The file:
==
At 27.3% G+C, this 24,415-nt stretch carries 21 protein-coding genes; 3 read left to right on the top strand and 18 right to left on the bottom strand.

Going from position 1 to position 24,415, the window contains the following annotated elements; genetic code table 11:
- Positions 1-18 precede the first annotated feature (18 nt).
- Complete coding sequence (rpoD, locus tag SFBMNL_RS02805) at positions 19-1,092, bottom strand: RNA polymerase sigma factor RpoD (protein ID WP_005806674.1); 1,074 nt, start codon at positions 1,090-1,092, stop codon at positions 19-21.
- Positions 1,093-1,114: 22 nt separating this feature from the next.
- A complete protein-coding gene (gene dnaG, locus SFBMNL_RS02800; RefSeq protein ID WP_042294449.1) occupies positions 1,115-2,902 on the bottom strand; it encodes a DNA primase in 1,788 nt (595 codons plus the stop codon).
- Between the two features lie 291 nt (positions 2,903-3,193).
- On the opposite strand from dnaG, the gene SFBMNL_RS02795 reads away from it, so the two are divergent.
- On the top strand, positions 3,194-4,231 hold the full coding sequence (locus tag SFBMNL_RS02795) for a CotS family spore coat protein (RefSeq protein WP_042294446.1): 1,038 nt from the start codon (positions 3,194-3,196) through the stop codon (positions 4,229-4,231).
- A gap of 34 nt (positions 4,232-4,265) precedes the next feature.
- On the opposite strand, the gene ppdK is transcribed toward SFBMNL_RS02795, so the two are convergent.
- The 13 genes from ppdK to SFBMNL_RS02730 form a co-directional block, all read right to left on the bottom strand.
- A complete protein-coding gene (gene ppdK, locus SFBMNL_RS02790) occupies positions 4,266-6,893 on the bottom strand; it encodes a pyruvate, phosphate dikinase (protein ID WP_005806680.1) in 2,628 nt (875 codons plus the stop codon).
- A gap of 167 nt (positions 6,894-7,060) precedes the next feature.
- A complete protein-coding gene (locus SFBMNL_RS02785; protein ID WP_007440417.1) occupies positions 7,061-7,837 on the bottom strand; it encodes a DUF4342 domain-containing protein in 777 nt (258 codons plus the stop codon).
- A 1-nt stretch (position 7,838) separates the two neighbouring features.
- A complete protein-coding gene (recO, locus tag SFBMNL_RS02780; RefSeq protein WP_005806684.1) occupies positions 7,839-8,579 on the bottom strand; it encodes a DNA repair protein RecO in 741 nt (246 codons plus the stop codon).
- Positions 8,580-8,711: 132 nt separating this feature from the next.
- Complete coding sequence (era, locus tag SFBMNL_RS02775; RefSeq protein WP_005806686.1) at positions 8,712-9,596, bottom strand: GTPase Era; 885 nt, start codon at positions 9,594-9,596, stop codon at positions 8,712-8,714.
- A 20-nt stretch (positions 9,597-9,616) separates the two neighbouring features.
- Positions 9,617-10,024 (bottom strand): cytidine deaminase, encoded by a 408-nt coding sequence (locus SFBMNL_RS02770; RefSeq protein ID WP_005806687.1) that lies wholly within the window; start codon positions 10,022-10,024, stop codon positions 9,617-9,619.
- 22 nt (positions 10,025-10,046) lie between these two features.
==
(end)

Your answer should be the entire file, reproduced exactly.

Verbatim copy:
At 27.3% G+C, this 24,415-nt stretch carries 21 protein-coding genes; 3 read left to right on the top strand and 18 right to left on the bottom strand.

Going from position 1 to position 24,415, the window contains the following annotated elements; genetic code table 11:
- Positions 1-18 precede the first annotated feature (18 nt).
- Complete coding sequence (rpoD, locus tag SFBMNL_RS02805) at positions 19-1,092, bottom strand: RNA polymerase sigma factor RpoD (protein ID WP_005806674.1); 1,074 nt, start codon at positions 1,090-1,092, stop codon at positions 19-21.
- Positions 1,093-1,114: 22 nt separating this feature from the next.
- A complete protein-coding gene (gene dnaG, locus SFBMNL_RS02800; RefSeq protein ID WP_042294449.1) occupies positions 1,115-2,902 on the bottom strand; it encodes a DNA primase in 1,788 nt (595 codons plus the stop codon).
- Between the two features lie 291 nt (positions 2,903-3,193).
- On the opposite strand from dnaG, the gene SFBMNL_RS02795 reads away from it, so the two are divergent.
- On the top strand, positions 3,194-4,231 hold the full coding sequence (locus tag SFBMNL_RS02795) for a CotS family spore coat protein (RefSeq protein WP_042294446.1): 1,038 nt from the start codon (positions 3,194-3,196) through the stop codon (positions 4,229-4,231).
- A gap of 34 nt (positions 4,232-4,265) precedes the next feature.
- On the opposite strand, the gene ppdK is transcribed toward SFBMNL_RS02795, so the two are convergent.
- The 13 genes from ppdK to SFBMNL_RS02730 form a co-directional block, all read right to left on the bottom strand.
- A complete protein-coding gene (gene ppdK, locus SFBMNL_RS02790) occupies positions 4,266-6,893 on the bottom strand; it encodes a pyruvate, phosphate dikinase (protein ID WP_005806680.1) in 2,628 nt (875 codons plus the stop codon).
- A gap of 167 nt (positions 6,894-7,060) precedes the next feature.
- A complete protein-coding gene (locus SFBMNL_RS02785; protein ID WP_007440417.1) occupies positions 7,061-7,837 on the bottom strand; it encodes a DUF4342 domain-containing protein in 777 nt (258 codons plus the stop codon).
- A 1-nt stretch (position 7,838) separates the two neighbouring features.
- A complete protein-coding gene (recO, locus tag SFBMNL_RS02780; RefSeq protein WP_005806684.1) occupies positions 7,839-8,579 on the bottom strand; it encodes a DNA repair protein RecO in 741 nt (246 codons plus the stop codon).
- Positions 8,580-8,711: 132 nt separating this feature from the next.
- Complete coding sequence (era, locus tag SFBMNL_RS02775; RefSeq protein WP_005806686.1) at positions 8,712-9,596, bottom strand: GTPase Era; 885 nt, start codon at positions 9,594-9,596, stop codon at positions 8,712-8,714.
- A 20-nt stretch (positions 9,597-9,616) separates the two neighbouring features.
- Positions 9,617-10,024 (bottom strand): cytidine deaminase, encoded by a 408-nt coding sequence (locus SFBMNL_RS02770; RefSeq protein ID WP_005806687.1) that lies wholly within the window; start codon positions 10,022-10,024, stop codon positions 9,617-9,619.
- 22 nt (positions 10,025-10,046) lie between these two features.